And for the second time in three Premier League games, we steel ourselves for an afternoon of total anonymity. Not on the pitch, hopefully, but certainly off it and especially during the pre-match period when the pundits will refer to us as if we were just there to make up the numbers. Because again we are playing one of the Sky Super Mega Fandabidozee Five (or Six, depending on whether Tottenham now count).
Manchester City, always one of football’s most interesting clubs, host the Tigers in the weekend’s early kick off. It isn’t on Sky, but on BT Sport, thereby prompting many a City fan unwilling to fork out £41 for a ticket trying to find a boozer that is running this new channel. That as maybe, the emphasis for the TV types will be to talk exclusively about the team irritatingly monikered nationally as ‘City’ – it’s not as if the suffix isn’t common or anything; oh hang on, we can’t say that now – who have a new manager, new expectations and, both fascinatingly and worryingly, an early inconsistency this season.
They butchered Newcastle United 4-0 in their opening game before losing 3-2 to Cardiff City last week. This is a great test of whether one’s glass is half full or half empty if a member of the Tiger Nation is assessing the situation. The half full mob would say that Cardiff’s win proves Manchester City are vulnerable, gettable, strewn with weaknesses; the half empty brigade will simply expect a massive, damaging backlash. And the last thing we need is another humiliating pummeling at the Etihad Stadium.
While the press bring up, yet again, that team talk from 2008 (while forgetting Jimmy Bullard’s savagely timed riposte to all the bruhaha a season later), we’ll concentrate on the here and now. City – that’s us, by the way, in case you’re a Manchester City fan butting in – have never won a league game at the Etihad or Maine Road but any time is a good time to break a hoodoo. Steve Bruce has one big decision to make, having seen pretty much everyone in the starting XI at Leyton Orient in midweek starkly show that they’re not up to the task of representing the club in the Premier League.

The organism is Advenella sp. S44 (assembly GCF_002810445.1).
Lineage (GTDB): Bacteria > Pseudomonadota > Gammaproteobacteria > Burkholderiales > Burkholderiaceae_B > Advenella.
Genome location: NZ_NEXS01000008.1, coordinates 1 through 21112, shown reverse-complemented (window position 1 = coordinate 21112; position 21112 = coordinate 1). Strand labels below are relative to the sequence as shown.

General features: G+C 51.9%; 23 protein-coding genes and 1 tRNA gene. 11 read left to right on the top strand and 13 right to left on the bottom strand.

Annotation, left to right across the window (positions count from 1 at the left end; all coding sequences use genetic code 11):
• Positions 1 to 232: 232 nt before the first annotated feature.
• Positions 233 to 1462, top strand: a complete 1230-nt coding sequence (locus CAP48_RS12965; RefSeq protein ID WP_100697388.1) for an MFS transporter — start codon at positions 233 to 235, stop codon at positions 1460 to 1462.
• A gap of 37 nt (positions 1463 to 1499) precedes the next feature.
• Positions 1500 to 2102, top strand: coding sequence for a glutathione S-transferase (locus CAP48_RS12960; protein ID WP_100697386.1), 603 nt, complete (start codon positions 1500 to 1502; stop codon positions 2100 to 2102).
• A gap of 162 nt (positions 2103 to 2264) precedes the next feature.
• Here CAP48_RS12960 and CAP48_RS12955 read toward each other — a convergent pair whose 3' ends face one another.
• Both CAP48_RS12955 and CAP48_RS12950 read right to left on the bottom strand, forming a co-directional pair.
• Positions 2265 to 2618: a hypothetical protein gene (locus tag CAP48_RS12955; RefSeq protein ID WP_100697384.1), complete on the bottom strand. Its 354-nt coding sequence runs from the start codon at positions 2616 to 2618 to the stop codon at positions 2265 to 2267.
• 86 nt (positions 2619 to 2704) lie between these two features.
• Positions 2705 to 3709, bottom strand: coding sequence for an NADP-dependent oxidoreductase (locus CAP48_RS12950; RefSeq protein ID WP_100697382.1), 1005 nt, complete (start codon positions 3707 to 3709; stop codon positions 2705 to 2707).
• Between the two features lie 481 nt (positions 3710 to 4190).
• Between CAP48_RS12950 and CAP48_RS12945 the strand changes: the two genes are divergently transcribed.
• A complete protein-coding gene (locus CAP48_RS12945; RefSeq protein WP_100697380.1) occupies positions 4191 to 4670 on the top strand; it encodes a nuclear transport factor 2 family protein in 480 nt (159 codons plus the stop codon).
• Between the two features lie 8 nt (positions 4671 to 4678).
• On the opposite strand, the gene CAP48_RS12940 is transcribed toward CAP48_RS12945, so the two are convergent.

That decision involves who plays instead of the suspended Yannick Sagbo. Depending on the formation, Bruce will choose either George Boyd, who can do the wider, silkier stuff that Sagbo provided well at Chelsea for a spell; or he’ll recall Danny Graham, who is a better fit if a straight down the line centre forward is required. Whoever doesn’t get the gig will be on the bench; the question mark then goes next to the array of currently nonplussed back-up strikers as to who gets the fresh sub’s vacancy created. Matt Fryatt probably ought to have it, but Nick Proschwitz will probably get it.
The hosts welcome back defender Matija Nastasic in place of Javi Garcia, while there will be interest from the away end in Alvaro Negredo, the striker whose goal at Cardiff will probably earn him a starting place, as he allegedly nearly joined City in the summer of 2009 for money we patently didn’t have.
Bullard’s nicely celebrated pen earned a point in the Tigers’ last game on Mancunian territory but generally this fixture is free of worthy history or notable events from the pre-Premier League era; indeed, this is only the ninth season ever the two teams have been in the same division. It’s also free of excitement on the predictions front, according to the bookies – we’re a colossal 14/1 to win this, with 2/11 on a home win and 6/1 for the draw. At worst, a repeat of Chelsea would suffice – keep the goal difference manageable, suffer no injuries, get out with heads up, pass it a bit – but again, if you are looking at liquid in your tumbler rather than air, there could be more to gain yet.